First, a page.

During one of the cemetery visits, we were given the opportunity to place a flower at the tombstone of our choice. If I had thought about this before I left home, I would have looked up someone from our hometown to remember. Since I didn’t know anyone buried in this cemetery, I chose to place my tribute at the grave of an unknown soldier. As I placed the single flower, I wondered if anyone had ever placed a flower for this young man? How long had it been since someone knelt to remember him? He was some mother’s son and she must have been left heartbroken and wondering where he was for the rest of her life.
This experience inspired the cashmere blanket I recently completed. Blankets are big projects and I have decided to start naming each one. This one will be “Remembrance.” The poppies are for remembrance and were inspired by the poem, “In Flanders Fields.” The colors lead your eye from the darkest black through shades of gray and finally into a burst of glorious, vibrant red. This blanket will be for sale on my Etsy site: https://www.etsy.com/shop/DianeHamillFiberArt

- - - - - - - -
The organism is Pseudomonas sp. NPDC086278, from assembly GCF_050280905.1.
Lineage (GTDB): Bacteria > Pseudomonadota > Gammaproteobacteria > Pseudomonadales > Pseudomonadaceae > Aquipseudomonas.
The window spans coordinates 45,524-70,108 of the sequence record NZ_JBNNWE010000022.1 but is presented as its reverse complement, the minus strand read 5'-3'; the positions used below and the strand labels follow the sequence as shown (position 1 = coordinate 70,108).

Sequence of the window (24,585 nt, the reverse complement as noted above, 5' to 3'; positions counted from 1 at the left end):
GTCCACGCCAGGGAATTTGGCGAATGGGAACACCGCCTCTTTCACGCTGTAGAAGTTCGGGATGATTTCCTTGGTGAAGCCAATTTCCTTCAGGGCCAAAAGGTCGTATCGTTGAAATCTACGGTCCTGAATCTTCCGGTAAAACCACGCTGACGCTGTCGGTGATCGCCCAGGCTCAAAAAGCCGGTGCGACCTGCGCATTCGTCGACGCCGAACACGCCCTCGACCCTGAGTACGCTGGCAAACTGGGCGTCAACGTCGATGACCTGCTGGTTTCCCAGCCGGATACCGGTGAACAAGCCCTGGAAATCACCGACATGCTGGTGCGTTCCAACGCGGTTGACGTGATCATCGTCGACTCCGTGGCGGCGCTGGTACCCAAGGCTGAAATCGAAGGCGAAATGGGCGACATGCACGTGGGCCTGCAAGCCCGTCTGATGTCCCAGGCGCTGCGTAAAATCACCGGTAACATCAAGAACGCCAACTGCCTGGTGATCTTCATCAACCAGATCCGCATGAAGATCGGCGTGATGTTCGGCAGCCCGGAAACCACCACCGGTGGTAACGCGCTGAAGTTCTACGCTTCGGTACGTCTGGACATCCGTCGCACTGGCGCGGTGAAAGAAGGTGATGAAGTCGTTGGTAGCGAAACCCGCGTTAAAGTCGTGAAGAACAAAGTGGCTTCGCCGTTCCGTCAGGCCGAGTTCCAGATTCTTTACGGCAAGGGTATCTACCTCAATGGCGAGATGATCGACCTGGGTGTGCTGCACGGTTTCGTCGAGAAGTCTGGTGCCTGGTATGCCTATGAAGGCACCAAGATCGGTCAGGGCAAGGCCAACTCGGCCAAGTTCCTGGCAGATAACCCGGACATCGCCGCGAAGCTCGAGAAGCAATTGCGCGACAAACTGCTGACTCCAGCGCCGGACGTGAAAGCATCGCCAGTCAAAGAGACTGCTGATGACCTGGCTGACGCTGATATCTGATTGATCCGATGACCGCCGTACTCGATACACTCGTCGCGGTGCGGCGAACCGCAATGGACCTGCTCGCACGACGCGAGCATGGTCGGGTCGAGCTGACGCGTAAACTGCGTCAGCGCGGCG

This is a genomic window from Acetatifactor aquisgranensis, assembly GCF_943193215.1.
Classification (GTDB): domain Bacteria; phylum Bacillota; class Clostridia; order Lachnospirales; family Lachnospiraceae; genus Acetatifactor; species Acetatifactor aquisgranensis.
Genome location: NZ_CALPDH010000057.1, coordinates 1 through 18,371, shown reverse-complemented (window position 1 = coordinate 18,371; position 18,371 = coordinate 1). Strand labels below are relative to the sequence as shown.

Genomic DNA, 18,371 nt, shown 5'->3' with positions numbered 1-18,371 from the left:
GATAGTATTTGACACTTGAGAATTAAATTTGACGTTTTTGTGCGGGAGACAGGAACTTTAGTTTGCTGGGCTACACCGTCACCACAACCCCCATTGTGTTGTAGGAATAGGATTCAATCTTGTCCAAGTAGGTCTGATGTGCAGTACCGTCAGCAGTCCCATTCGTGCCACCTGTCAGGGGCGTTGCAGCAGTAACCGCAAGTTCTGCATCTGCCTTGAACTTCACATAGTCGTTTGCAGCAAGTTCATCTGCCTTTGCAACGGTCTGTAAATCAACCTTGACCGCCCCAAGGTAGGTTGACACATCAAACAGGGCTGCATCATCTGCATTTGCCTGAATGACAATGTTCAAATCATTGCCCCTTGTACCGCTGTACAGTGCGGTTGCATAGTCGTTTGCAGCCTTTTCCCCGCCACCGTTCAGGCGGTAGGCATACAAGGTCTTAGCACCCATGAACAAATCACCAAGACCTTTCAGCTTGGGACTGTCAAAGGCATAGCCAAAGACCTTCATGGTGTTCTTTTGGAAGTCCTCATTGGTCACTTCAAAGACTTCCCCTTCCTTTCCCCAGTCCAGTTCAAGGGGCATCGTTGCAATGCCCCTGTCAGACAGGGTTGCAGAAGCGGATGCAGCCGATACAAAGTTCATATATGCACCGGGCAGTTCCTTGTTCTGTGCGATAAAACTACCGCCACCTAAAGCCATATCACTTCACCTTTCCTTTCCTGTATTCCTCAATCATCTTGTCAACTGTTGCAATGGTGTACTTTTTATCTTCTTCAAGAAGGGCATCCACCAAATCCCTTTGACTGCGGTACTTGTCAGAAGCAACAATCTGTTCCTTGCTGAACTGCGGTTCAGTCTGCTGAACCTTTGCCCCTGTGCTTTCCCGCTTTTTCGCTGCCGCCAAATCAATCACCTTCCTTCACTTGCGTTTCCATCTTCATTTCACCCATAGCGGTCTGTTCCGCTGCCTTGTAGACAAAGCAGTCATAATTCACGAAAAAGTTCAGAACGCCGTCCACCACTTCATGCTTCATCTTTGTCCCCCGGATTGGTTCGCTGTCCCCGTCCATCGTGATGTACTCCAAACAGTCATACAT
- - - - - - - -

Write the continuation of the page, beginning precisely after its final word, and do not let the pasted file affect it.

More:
I see this blanket inspiring hope through remembrance. Even though the soldier I sought to honor is unknown, he is not forgotten and because someone remembers him, he lives on. I hope you will be inspired to remember someone you hold dear.